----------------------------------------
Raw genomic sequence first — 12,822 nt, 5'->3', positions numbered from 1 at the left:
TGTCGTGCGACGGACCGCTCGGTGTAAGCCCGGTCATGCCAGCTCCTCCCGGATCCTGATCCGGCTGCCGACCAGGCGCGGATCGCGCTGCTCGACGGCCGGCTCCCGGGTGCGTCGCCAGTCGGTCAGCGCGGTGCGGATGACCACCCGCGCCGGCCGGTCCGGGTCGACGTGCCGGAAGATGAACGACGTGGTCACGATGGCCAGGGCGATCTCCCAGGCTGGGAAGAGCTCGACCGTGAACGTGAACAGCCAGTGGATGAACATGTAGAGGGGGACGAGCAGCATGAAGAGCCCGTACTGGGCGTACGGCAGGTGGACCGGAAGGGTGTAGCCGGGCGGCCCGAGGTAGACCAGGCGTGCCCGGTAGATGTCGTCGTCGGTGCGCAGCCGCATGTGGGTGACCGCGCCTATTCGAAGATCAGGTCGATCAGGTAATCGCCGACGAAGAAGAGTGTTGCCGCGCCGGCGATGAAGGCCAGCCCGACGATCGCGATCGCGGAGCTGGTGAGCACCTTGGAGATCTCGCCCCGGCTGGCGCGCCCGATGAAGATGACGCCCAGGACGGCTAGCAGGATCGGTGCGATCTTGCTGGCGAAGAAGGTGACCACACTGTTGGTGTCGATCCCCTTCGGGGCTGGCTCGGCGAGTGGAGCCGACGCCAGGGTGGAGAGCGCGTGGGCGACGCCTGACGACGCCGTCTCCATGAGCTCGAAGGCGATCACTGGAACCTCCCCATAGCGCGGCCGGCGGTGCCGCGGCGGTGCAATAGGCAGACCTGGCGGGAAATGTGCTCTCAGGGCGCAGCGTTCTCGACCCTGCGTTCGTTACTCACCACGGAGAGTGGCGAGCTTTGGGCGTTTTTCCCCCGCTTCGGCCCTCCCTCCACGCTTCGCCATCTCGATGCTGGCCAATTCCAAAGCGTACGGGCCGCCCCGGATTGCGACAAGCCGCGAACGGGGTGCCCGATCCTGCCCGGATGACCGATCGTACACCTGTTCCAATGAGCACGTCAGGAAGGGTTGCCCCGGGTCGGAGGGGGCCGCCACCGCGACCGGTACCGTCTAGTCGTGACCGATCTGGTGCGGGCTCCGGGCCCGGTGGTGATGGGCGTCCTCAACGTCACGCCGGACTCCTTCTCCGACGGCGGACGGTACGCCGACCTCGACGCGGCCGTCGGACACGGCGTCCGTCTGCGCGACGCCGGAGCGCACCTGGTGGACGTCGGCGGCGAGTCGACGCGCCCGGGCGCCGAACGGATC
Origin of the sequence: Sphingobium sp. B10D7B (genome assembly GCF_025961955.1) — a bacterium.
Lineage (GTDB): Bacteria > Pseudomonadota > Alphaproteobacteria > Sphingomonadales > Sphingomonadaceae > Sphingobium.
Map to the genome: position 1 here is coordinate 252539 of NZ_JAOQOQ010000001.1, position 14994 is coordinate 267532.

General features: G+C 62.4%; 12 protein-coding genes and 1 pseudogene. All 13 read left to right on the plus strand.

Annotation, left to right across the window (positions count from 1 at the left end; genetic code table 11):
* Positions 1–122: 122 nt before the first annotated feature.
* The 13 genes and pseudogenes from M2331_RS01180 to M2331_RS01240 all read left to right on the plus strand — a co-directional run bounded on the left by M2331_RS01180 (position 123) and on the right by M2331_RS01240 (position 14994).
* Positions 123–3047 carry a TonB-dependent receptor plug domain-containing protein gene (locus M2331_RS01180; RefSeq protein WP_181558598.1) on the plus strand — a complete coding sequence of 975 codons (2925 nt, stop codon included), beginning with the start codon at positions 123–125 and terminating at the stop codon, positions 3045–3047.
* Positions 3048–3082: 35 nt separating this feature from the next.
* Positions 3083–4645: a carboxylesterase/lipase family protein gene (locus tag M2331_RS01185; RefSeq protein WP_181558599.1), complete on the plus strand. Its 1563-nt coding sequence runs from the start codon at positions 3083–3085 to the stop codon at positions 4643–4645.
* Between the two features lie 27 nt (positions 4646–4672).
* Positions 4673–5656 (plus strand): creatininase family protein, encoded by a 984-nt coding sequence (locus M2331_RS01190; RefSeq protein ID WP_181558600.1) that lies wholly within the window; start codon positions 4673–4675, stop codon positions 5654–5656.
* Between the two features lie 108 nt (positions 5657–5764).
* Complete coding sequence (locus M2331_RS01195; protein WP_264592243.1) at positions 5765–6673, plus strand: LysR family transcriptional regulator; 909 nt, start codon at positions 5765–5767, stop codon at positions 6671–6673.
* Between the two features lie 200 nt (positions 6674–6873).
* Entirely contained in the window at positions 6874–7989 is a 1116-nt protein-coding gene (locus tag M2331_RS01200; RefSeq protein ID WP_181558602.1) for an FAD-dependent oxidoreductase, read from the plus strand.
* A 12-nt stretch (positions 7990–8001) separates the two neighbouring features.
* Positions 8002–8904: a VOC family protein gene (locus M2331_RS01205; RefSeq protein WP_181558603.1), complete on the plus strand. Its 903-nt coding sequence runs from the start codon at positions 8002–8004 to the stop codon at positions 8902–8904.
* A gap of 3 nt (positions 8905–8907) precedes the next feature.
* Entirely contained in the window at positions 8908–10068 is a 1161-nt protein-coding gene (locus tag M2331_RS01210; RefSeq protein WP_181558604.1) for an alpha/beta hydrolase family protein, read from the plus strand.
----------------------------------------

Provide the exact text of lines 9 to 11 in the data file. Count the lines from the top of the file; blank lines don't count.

* The 13 genes and pseudogenes from M2331_RS01180 to M2331_RS01240 all read left to right on the plus strand — a co-directional run bounded on the left by M2331_RS01180 (position 123) and on the right by M2331_RS01240 (position 14994).
* Positions 123–3047 carry a TonB-dependent receptor plug domain-containing protein gene (locus M2331_RS01180; RefSeq protein WP_181558598.1) on the plus strand — a complete coding sequence of 975 codons (2925 nt, stop codon included), beginning with the start codon at positions 123–125 and terminating at the stop codon, positions 3045–3047.
* Positions 3048–3082: 35 nt separating this feature from the next.